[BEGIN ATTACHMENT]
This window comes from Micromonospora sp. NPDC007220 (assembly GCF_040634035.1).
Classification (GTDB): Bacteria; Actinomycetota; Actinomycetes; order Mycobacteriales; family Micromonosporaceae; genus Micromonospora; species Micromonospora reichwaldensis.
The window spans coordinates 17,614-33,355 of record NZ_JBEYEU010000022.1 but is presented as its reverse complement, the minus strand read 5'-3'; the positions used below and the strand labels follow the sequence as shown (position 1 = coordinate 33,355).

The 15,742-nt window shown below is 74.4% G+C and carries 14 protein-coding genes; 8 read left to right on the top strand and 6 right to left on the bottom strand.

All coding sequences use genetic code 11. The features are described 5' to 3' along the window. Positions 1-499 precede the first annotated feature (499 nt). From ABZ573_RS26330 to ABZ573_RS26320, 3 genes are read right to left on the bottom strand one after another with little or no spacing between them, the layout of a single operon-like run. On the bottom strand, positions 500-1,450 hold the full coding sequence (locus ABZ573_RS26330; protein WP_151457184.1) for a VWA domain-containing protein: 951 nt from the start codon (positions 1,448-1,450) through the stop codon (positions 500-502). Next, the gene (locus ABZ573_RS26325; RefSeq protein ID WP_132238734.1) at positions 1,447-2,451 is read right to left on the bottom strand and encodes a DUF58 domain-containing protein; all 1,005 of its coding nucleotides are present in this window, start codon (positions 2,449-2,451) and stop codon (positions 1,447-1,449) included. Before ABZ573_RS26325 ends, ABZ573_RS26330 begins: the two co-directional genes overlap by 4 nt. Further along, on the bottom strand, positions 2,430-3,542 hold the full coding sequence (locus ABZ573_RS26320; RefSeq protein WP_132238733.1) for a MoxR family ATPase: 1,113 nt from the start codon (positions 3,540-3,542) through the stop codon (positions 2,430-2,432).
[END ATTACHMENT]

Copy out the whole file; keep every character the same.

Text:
This window comes from Micromonospora sp. NPDC007220 (assembly GCF_040634035.1).
Classification (GTDB): Bacteria; Actinomycetota; Actinomycetes; order Mycobacteriales; family Micromonosporaceae; genus Micromonospora; species Micromonospora reichwaldensis.
The window spans coordinates 17,614-33,355 of record NZ_JBEYEU010000022.1 but is presented as its reverse complement, the minus strand read 5'-3'; the positions used below and the strand labels follow the sequence as shown (position 1 = coordinate 33,355).

The 15,742-nt window shown below is 74.4% G+C and carries 14 protein-coding genes; 8 read left to right on the top strand and 6 right to left on the bottom strand.

All coding sequences use genetic code 11. The features are described 5' to 3' along the window. Positions 1-499 precede the first annotated feature (499 nt). From ABZ573_RS26330 to ABZ573_RS26320, 3 genes are read right to left on the bottom strand one after another with little or no spacing between them, the layout of a single operon-like run. On the bottom strand, positions 500-1,450 hold the full coding sequence (locus ABZ573_RS26330; protein WP_151457184.1) for a VWA domain-containing protein: 951 nt from the start codon (positions 1,448-1,450) through the stop codon (positions 500-502). Next, the gene (locus ABZ573_RS26325; RefSeq protein ID WP_132238734.1) at positions 1,447-2,451 is read right to left on the bottom strand and encodes a DUF58 domain-containing protein; all 1,005 of its coding nucleotides are present in this window, start codon (positions 2,449-2,451) and stop codon (positions 1,447-1,449) included. Before ABZ573_RS26325 ends, ABZ573_RS26330 begins: the two co-directional genes overlap by 4 nt. Further along, on the bottom strand, positions 2,430-3,542 hold the full coding sequence (locus ABZ573_RS26320; RefSeq protein WP_132238733.1) for a MoxR family ATPase: 1,113 nt from the start codon (positions 3,540-3,542) through the stop codon (positions 2,430-2,432).